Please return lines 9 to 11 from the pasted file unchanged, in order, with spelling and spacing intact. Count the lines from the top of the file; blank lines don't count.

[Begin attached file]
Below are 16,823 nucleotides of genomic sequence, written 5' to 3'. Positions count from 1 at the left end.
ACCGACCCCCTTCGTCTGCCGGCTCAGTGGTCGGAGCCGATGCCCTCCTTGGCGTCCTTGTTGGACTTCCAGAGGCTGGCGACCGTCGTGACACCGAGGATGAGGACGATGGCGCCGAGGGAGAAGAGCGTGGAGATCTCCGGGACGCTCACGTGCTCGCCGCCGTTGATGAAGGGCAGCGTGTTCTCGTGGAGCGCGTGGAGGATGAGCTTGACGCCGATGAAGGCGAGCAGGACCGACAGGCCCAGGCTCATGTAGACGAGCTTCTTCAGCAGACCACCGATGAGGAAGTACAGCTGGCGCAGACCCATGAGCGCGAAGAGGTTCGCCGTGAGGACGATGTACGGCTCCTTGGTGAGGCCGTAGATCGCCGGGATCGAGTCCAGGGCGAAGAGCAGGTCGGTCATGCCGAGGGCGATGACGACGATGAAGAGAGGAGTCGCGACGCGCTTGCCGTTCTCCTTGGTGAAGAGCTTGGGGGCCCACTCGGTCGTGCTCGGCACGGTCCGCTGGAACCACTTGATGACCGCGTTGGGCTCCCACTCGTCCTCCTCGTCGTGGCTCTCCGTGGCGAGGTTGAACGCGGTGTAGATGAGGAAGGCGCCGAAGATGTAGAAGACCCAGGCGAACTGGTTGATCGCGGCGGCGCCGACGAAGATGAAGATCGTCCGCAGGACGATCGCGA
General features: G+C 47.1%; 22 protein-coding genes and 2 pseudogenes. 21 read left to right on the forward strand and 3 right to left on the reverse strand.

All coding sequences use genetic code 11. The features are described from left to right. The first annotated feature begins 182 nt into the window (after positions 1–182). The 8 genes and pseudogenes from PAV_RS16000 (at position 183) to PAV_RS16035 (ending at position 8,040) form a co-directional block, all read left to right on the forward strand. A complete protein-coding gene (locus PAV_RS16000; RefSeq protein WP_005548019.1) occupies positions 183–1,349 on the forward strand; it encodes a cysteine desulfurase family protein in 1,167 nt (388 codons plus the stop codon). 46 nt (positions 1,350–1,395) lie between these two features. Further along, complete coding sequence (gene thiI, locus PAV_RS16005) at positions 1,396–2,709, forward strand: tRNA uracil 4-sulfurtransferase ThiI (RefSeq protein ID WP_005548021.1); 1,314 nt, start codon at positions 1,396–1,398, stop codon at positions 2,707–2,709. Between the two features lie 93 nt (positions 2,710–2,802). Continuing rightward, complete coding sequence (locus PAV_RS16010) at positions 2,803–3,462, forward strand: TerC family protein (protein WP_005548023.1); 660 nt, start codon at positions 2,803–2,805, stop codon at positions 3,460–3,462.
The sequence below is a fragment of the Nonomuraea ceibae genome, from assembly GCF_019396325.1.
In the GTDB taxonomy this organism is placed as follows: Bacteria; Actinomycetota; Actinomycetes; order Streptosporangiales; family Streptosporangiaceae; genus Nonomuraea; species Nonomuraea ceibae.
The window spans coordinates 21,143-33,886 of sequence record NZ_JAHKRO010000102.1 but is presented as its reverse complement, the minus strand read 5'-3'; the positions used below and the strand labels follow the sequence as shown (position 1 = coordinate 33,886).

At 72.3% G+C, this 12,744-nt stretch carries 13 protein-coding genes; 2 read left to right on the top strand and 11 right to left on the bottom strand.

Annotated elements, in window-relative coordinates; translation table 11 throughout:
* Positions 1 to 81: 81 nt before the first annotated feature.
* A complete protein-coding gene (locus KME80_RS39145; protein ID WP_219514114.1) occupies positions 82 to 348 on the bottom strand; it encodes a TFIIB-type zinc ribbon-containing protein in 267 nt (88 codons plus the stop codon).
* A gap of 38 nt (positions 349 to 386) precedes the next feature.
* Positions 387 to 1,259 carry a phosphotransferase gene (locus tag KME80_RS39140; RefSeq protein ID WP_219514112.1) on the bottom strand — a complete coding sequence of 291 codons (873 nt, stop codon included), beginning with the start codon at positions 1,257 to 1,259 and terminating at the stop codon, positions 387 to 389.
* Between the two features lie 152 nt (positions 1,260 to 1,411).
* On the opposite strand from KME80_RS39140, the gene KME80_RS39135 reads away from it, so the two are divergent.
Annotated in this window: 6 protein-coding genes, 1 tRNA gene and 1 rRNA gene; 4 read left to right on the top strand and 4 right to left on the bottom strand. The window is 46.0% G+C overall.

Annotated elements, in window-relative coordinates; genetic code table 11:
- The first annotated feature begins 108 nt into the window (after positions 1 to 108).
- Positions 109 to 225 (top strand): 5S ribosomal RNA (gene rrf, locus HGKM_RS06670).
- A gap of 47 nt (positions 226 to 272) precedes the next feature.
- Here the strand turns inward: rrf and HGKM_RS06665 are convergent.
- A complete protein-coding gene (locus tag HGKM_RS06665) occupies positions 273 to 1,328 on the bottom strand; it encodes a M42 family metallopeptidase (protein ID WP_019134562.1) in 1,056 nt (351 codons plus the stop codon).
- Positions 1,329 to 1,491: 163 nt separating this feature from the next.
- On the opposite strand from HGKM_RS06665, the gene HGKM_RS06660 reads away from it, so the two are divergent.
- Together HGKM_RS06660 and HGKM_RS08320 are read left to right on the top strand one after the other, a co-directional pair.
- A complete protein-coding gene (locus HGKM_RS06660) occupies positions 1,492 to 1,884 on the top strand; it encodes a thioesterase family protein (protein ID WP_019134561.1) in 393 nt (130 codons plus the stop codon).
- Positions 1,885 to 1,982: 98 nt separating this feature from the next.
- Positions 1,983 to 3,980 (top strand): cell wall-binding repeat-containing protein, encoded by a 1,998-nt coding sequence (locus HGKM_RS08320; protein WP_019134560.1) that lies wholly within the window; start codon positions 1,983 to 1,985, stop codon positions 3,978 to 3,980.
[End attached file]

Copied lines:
Annotated elements, in window-relative coordinates; translation table 11 throughout:
* Positions 1 to 81: 81 nt before the first annotated feature.
* A complete protein-coding gene (locus KME80_RS39145; protein ID WP_219514114.1) occupies positions 82 to 348 on the bottom strand; it encodes a TFIIB-type zinc ribbon-containing protein in 267 nt (88 codons plus the stop codon).